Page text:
Indeed, because of his immense popularity within the rank and file of the army, Babangida was considered a hot favourite and the best candidate for the post. He has an unblemished and enviable military career behind him and is the one general who, despite having been a figure to reckon with previous military administrations had never held a political appointment in the past. But ironically, it was Babangida who supported and put weight behind Buhari when the time came for the selection of a new head of state.

To many insiders, Buhari was described (from the initial stages) strong willed, well-intentioned and determined to undo some of the follies of the politicians. His modest unostentatious life-style as well as political role in past military administrations (he was a governor later a minister in charge of Nigeria’s petroleum products), made him suitable compromise candidate for post of head of state and commander-in-chief of the armed forces. But experience has shown in Nigeria since independence, good intentions and apparent determination do not in the end count as evidence of good government or leadership. Nigerian populace only judge results. It is the lack of results from the pre military leadership that has brought about the present stalemate and wagging of tongues.

As far as Buhari's personal credibility is concerned, a huge cloud has hung over that following rumours and revelations about his property holdings which included a personal residence built at a staggering cost of N700,000, a 20,000 acres of farm which six million naira was invested and his not too straight dealings when both governor and petroleum minister. Besides, because of the company Buhari now keeps, he is increasingly being propelled into the wrong direction to the extent that the commander-in-chief is at the moment officially accessible to only a handful of public and private advisers. The result is a complete alienation of Buhari from the yearnings and aspirations of the people and from collective leadership of the regime.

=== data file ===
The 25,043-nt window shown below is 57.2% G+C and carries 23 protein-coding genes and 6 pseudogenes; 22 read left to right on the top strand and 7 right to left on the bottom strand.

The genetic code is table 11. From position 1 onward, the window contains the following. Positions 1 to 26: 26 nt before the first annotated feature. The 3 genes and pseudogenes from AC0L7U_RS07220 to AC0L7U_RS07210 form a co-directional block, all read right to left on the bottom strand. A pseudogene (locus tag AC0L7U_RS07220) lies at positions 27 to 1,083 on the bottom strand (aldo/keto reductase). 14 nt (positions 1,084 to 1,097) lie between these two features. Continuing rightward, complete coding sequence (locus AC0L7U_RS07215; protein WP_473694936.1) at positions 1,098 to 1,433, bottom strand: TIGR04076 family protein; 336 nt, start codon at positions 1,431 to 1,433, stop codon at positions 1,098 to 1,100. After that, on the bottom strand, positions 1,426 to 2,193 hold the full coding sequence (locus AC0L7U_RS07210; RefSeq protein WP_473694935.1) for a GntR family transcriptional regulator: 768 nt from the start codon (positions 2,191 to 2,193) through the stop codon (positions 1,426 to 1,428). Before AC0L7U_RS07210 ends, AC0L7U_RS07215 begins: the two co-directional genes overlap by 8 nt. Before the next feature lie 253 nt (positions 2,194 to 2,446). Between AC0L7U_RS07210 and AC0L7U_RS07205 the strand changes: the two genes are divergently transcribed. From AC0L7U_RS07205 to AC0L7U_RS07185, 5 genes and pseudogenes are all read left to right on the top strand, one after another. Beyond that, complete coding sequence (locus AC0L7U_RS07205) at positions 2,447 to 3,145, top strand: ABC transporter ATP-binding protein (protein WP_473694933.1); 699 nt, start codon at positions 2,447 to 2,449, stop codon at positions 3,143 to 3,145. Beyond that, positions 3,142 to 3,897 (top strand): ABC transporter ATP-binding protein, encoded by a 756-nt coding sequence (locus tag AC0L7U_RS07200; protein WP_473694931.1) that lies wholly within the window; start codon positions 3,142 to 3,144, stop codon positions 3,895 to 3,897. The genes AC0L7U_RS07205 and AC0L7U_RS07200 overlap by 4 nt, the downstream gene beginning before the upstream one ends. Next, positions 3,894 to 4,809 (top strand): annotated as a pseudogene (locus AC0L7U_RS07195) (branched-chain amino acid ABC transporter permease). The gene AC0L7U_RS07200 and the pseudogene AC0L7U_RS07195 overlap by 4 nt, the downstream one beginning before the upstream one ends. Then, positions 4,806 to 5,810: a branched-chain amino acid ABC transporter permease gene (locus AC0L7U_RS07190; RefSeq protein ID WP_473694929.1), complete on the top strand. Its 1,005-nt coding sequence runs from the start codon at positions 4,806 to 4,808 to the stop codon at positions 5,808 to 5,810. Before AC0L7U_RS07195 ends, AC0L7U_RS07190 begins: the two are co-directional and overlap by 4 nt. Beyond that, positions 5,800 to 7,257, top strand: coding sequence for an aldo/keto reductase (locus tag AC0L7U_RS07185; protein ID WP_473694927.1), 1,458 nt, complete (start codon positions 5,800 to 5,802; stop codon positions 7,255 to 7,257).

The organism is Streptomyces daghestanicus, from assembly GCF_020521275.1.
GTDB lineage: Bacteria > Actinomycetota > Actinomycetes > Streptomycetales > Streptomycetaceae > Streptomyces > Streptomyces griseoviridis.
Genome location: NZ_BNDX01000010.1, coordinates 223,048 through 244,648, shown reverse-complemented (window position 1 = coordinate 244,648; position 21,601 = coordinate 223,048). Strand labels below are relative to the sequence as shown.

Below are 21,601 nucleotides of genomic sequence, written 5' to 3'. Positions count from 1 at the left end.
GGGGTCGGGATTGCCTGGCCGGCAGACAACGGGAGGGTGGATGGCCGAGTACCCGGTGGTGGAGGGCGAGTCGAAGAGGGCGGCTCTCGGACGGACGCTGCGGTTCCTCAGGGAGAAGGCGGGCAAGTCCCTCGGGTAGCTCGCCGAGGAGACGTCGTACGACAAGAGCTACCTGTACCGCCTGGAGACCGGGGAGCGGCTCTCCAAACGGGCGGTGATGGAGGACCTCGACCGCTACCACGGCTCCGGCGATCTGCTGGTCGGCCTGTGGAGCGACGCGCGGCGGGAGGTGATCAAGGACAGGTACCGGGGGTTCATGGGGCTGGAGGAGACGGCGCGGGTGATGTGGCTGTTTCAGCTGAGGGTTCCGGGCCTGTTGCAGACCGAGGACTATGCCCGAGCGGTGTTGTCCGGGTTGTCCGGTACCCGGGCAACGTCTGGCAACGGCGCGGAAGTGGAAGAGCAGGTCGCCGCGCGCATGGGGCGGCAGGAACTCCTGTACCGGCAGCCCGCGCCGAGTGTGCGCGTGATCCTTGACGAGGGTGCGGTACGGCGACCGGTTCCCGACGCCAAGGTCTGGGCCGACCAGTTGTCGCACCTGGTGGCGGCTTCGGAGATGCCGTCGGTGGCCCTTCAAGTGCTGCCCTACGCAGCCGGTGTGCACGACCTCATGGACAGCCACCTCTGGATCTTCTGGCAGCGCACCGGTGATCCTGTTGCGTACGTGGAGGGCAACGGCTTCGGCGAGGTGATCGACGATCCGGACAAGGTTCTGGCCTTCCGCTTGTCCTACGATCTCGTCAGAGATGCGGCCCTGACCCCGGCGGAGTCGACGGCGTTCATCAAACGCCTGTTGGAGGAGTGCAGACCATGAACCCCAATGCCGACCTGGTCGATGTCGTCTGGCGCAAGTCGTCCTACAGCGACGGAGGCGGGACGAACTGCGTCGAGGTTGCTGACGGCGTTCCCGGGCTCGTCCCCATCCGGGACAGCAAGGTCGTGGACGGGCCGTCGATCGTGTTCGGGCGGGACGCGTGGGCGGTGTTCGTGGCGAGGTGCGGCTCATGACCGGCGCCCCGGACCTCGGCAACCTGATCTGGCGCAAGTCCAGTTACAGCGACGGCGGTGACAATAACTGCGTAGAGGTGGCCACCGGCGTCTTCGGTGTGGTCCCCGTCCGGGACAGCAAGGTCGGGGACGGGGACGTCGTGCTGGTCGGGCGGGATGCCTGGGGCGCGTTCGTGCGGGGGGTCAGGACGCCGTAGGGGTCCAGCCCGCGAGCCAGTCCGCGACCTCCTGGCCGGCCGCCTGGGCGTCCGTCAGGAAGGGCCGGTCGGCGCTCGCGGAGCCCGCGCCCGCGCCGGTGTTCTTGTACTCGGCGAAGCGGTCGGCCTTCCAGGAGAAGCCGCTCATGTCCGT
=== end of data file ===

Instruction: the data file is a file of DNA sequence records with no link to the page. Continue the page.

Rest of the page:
It is again a known fact that Buhari himself and a few of his officials and close aides are flouting the need for leadership by example. There mounting evidence that the nation’s No.2 man, Idiagbon, who is the chief launcher of the anti corruption crusade and the architect of WAI is not practicing what he preaches. He is said to be involved in the indiscriminate issuance of import licences, and the distribution as well as hoarding of essential commodities.

There is Rafin Dadi, Buhari's security boss who is suspected to be indulging in secret unofficial spending. It is known that most of his financial improprieties are from funds meant for external security. And there is the unwarranted involvement of Dodan Barracks in the distribution of essential commodities. As regards this, it is Buhari's military aide, Major Jokolo who is solely in charge of the allocations of essential commodities to both prospective consumers and retailers.

The list of imperfections in the regime seems endless and the military is increasingly becoming restless, bent on trying to salvage what is left of the image, reputation and personality of the military institution. There are two options or choices here. The military may either prop up a regime that has seemingly lost the will to act and which has brought the army into disrepute with the populace, or remove the principal actors and so terminate the regime. Murtala Mohammed was faced with the same choices during the Gowon regime. He chose the later and gave the country a new lease of life. It is the same dilemma facing Nigeria's military today and what course of action they decide to take is entirely up to them. But let it be made clear to them that time is running out and the people are getting impatient.